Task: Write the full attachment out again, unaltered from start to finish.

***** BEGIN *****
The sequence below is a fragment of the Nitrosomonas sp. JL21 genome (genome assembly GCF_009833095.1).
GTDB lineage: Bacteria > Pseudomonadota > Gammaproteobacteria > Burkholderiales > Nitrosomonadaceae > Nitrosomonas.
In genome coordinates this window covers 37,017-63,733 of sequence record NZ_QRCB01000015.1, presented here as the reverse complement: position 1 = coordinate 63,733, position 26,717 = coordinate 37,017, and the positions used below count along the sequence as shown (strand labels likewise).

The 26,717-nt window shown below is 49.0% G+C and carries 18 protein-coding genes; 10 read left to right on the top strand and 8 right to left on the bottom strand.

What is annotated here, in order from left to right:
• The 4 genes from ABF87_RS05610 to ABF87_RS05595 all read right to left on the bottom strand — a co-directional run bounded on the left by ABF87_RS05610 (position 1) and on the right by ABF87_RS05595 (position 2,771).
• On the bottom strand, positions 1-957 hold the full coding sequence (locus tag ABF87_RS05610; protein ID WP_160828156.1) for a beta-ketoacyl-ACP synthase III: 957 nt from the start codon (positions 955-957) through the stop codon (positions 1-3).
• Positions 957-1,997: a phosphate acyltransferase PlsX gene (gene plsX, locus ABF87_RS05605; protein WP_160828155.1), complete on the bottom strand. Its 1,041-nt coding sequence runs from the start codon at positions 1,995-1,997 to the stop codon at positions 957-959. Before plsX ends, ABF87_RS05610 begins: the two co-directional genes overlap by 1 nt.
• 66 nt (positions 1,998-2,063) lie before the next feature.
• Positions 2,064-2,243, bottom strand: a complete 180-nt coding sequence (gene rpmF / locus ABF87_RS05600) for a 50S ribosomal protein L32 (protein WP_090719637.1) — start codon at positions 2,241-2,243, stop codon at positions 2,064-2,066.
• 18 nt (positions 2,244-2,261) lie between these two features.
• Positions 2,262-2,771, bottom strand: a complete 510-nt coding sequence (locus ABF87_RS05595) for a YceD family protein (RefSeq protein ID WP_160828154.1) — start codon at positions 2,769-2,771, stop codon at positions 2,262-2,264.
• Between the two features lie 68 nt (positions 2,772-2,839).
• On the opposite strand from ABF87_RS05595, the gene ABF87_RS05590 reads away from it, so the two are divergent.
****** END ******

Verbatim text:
The sequence below is a fragment of the Nitrosomonas sp. JL21 genome (genome assembly GCF_009833095.1).
GTDB lineage: Bacteria > Pseudomonadota > Gammaproteobacteria > Burkholderiales > Nitrosomonadaceae > Nitrosomonas.
In genome coordinates this window covers 37,017-63,733 of sequence record NZ_QRCB01000015.1, presented here as the reverse complement: position 1 = coordinate 63,733, position 26,717 = coordinate 37,017, and the positions used below count along the sequence as shown (strand labels likewise).

The 26,717-nt window shown below is 49.0% G+C and carries 18 protein-coding genes; 10 read left to right on the top strand and 8 right to left on the bottom strand.

What is annotated here, in order from left to right:
• The 4 genes from ABF87_RS05610 to ABF87_RS05595 all read right to left on the bottom strand — a co-directional run bounded on the left by ABF87_RS05610 (position 1) and on the right by ABF87_RS05595 (position 2,771).
• On the bottom strand, positions 1-957 hold the full coding sequence (locus tag ABF87_RS05610; protein ID WP_160828156.1) for a beta-ketoacyl-ACP synthase III: 957 nt from the start codon (positions 955-957) through the stop codon (positions 1-3).
• Positions 957-1,997: a phosphate acyltransferase PlsX gene (gene plsX, locus ABF87_RS05605; protein WP_160828155.1), complete on the bottom strand. Its 1,041-nt coding sequence runs from the start codon at positions 1,995-1,997 to the stop codon at positions 957-959. Before plsX ends, ABF87_RS05610 begins: the two co-directional genes overlap by 1 nt.
• 66 nt (positions 1,998-2,063) lie before the next feature.
• Positions 2,064-2,243, bottom strand: a complete 180-nt coding sequence (gene rpmF / locus ABF87_RS05600) for a 50S ribosomal protein L32 (protein WP_090719637.1) — start codon at positions 2,241-2,243, stop codon at positions 2,064-2,066.
• 18 nt (positions 2,244-2,261) lie between these two features.
• Positions 2,262-2,771, bottom strand: a complete 510-nt coding sequence (locus ABF87_RS05595) for a YceD family protein (RefSeq protein ID WP_160828154.1) — start codon at positions 2,769-2,771, stop codon at positions 2,262-2,264.
• Between the two features lie 68 nt (positions 2,772-2,839).
• On the opposite strand from ABF87_RS05595, the gene ABF87_RS05590 reads away from it, so the two are divergent.